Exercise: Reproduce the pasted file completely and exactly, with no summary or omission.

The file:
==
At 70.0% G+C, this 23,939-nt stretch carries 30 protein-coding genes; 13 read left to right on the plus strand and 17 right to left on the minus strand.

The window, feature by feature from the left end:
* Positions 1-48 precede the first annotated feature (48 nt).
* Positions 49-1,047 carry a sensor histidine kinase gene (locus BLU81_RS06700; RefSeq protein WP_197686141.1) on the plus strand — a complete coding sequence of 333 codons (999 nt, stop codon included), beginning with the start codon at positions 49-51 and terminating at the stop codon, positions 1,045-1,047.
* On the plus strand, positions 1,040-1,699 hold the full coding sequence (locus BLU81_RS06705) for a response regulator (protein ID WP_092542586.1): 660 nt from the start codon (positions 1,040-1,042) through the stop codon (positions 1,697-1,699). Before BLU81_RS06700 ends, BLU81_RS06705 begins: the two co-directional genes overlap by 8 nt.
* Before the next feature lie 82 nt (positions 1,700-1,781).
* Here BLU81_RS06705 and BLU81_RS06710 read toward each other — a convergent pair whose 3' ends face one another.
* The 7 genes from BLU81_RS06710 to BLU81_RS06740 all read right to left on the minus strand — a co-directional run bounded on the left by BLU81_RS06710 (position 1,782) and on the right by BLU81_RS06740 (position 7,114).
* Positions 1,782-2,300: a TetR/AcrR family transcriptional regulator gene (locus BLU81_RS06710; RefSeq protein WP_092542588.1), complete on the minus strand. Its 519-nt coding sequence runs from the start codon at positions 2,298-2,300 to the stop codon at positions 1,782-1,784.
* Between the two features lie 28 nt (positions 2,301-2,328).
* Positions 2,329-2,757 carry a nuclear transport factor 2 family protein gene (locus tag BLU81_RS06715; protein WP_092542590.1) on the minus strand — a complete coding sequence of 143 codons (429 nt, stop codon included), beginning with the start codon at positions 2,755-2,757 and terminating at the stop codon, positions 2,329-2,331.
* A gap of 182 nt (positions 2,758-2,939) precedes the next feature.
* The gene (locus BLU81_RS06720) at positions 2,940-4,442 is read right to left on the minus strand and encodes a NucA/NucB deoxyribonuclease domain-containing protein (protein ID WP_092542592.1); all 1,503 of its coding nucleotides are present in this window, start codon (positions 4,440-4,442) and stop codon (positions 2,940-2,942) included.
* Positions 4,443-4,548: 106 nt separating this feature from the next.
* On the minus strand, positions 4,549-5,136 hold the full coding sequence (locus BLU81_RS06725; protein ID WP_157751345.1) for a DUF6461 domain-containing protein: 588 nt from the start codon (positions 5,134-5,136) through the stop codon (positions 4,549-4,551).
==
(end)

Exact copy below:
At 70.0% G+C, this 23,939-nt stretch carries 30 protein-coding genes; 13 read left to right on the plus strand and 17 right to left on the minus strand.

The window, feature by feature from the left end:
* Positions 1-48 precede the first annotated feature (48 nt).
* Positions 49-1,047 carry a sensor histidine kinase gene (locus BLU81_RS06700; RefSeq protein WP_197686141.1) on the plus strand — a complete coding sequence of 333 codons (999 nt, stop codon included), beginning with the start codon at positions 49-51 and terminating at the stop codon, positions 1,045-1,047.
* On the plus strand, positions 1,040-1,699 hold the full coding sequence (locus BLU81_RS06705) for a response regulator (protein ID WP_092542586.1): 660 nt from the start codon (positions 1,040-1,042) through the stop codon (positions 1,697-1,699). Before BLU81_RS06700 ends, BLU81_RS06705 begins: the two co-directional genes overlap by 8 nt.
* Before the next feature lie 82 nt (positions 1,700-1,781).
* Here BLU81_RS06705 and BLU81_RS06710 read toward each other — a convergent pair whose 3' ends face one another.
* The 7 genes from BLU81_RS06710 to BLU81_RS06740 all read right to left on the minus strand — a co-directional run bounded on the left by BLU81_RS06710 (position 1,782) and on the right by BLU81_RS06740 (position 7,114).
* Positions 1,782-2,300: a TetR/AcrR family transcriptional regulator gene (locus BLU81_RS06710; RefSeq protein WP_092542588.1), complete on the minus strand. Its 519-nt coding sequence runs from the start codon at positions 2,298-2,300 to the stop codon at positions 1,782-1,784.
* Between the two features lie 28 nt (positions 2,301-2,328).
* Positions 2,329-2,757 carry a nuclear transport factor 2 family protein gene (locus tag BLU81_RS06715; protein WP_092542590.1) on the minus strand — a complete coding sequence of 143 codons (429 nt, stop codon included), beginning with the start codon at positions 2,755-2,757 and terminating at the stop codon, positions 2,329-2,331.
* A gap of 182 nt (positions 2,758-2,939) precedes the next feature.
* The gene (locus BLU81_RS06720) at positions 2,940-4,442 is read right to left on the minus strand and encodes a NucA/NucB deoxyribonuclease domain-containing protein (protein ID WP_092542592.1); all 1,503 of its coding nucleotides are present in this window, start codon (positions 4,440-4,442) and stop codon (positions 2,940-2,942) included.
* Positions 4,443-4,548: 106 nt separating this feature from the next.
* On the minus strand, positions 4,549-5,136 hold the full coding sequence (locus BLU81_RS06725; protein ID WP_157751345.1) for a DUF6461 domain-containing protein: 588 nt from the start codon (positions 5,134-5,136) through the stop codon (positions 4,549-4,551).